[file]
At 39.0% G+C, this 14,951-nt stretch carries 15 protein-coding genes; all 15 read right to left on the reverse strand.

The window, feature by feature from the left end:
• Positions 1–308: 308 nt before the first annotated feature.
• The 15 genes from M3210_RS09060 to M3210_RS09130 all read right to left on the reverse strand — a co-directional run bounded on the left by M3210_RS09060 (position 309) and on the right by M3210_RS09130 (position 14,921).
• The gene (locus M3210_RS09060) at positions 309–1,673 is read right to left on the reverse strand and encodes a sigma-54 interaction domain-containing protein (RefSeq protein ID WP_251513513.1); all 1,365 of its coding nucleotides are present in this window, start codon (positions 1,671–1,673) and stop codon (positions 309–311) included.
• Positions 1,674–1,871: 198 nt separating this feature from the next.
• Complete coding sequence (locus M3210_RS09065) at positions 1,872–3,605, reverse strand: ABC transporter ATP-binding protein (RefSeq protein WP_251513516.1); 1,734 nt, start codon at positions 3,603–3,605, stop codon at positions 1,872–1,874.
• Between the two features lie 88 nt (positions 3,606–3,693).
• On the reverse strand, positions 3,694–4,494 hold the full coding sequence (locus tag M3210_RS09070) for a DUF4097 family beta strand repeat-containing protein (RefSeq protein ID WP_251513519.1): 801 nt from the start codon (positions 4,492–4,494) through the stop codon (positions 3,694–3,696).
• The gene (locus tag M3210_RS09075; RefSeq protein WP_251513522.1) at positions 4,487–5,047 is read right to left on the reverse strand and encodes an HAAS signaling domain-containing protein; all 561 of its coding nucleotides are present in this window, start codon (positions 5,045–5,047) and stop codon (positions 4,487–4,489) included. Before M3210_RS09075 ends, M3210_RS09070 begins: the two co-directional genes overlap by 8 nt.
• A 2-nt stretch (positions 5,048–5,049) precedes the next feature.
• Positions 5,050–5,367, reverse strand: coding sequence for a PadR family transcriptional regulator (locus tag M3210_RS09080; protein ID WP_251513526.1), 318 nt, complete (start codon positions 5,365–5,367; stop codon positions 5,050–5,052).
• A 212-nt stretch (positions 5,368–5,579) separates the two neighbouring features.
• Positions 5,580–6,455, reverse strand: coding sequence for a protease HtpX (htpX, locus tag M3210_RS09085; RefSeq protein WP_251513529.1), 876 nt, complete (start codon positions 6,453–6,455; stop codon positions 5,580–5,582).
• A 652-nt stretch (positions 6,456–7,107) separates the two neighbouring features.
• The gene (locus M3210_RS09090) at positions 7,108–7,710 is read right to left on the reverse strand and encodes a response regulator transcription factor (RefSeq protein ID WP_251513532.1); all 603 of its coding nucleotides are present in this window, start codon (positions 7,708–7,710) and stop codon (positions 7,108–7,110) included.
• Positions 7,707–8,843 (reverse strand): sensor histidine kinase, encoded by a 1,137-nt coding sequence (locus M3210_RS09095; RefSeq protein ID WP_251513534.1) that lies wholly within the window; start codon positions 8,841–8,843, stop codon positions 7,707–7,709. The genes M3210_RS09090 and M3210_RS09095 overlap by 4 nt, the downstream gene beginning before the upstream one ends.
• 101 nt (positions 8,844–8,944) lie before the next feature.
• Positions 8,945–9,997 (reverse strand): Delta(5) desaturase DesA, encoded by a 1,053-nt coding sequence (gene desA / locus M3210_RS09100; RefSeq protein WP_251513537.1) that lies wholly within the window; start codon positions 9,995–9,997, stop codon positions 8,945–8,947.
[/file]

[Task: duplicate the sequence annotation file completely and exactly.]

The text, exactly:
At 39.0% G+C, this 14,951-nt stretch carries 15 protein-coding genes; all 15 read right to left on the reverse strand.

The window, feature by feature from the left end:
• Positions 1–308: 308 nt before the first annotated feature.
• The 15 genes from M3210_RS09060 to M3210_RS09130 all read right to left on the reverse strand — a co-directional run bounded on the left by M3210_RS09060 (position 309) and on the right by M3210_RS09130 (position 14,921).
• The gene (locus M3210_RS09060) at positions 309–1,673 is read right to left on the reverse strand and encodes a sigma-54 interaction domain-containing protein (RefSeq protein ID WP_251513513.1); all 1,365 of its coding nucleotides are present in this window, start codon (positions 1,671–1,673) and stop codon (positions 309–311) included.
• Positions 1,674–1,871: 198 nt separating this feature from the next.
• Complete coding sequence (locus M3210_RS09065) at positions 1,872–3,605, reverse strand: ABC transporter ATP-binding protein (RefSeq protein WP_251513516.1); 1,734 nt, start codon at positions 3,603–3,605, stop codon at positions 1,872–1,874.
• Between the two features lie 88 nt (positions 3,606–3,693).
• On the reverse strand, positions 3,694–4,494 hold the full coding sequence (locus tag M3210_RS09070) for a DUF4097 family beta strand repeat-containing protein (RefSeq protein ID WP_251513519.1): 801 nt from the start codon (positions 4,492–4,494) through the stop codon (positions 3,694–3,696).
• The gene (locus tag M3210_RS09075; RefSeq protein WP_251513522.1) at positions 4,487–5,047 is read right to left on the reverse strand and encodes an HAAS signaling domain-containing protein; all 561 of its coding nucleotides are present in this window, start codon (positions 5,045–5,047) and stop codon (positions 4,487–4,489) included. Before M3210_RS09075 ends, M3210_RS09070 begins: the two co-directional genes overlap by 8 nt.
• A 2-nt stretch (positions 5,048–5,049) precedes the next feature.
• Positions 5,050–5,367, reverse strand: coding sequence for a PadR family transcriptional regulator (locus tag M3210_RS09080; protein ID WP_251513526.1), 318 nt, complete (start codon positions 5,365–5,367; stop codon positions 5,050–5,052).
• A 212-nt stretch (positions 5,368–5,579) separates the two neighbouring features.
• Positions 5,580–6,455, reverse strand: coding sequence for a protease HtpX (htpX, locus tag M3210_RS09085; RefSeq protein WP_251513529.1), 876 nt, complete (start codon positions 6,453–6,455; stop codon positions 5,580–5,582).
• A 652-nt stretch (positions 6,456–7,107) separates the two neighbouring features.
• The gene (locus M3210_RS09090) at positions 7,108–7,710 is read right to left on the reverse strand and encodes a response regulator transcription factor (RefSeq protein ID WP_251513532.1); all 603 of its coding nucleotides are present in this window, start codon (positions 7,708–7,710) and stop codon (positions 7,108–7,110) included.
• Positions 7,707–8,843 (reverse strand): sensor histidine kinase, encoded by a 1,137-nt coding sequence (locus M3210_RS09095; RefSeq protein ID WP_251513534.1) that lies wholly within the window; start codon positions 8,841–8,843, stop codon positions 7,707–7,709. The genes M3210_RS09090 and M3210_RS09095 overlap by 4 nt, the downstream gene beginning before the upstream one ends.
• 101 nt (positions 8,844–8,944) lie before the next feature.
• Positions 8,945–9,997 (reverse strand): Delta(5) desaturase DesA, encoded by a 1,053-nt coding sequence (gene desA / locus M3210_RS09100; RefSeq protein WP_251513537.1) that lies wholly within the window; start codon positions 9,995–9,997, stop codon positions 8,945–8,947.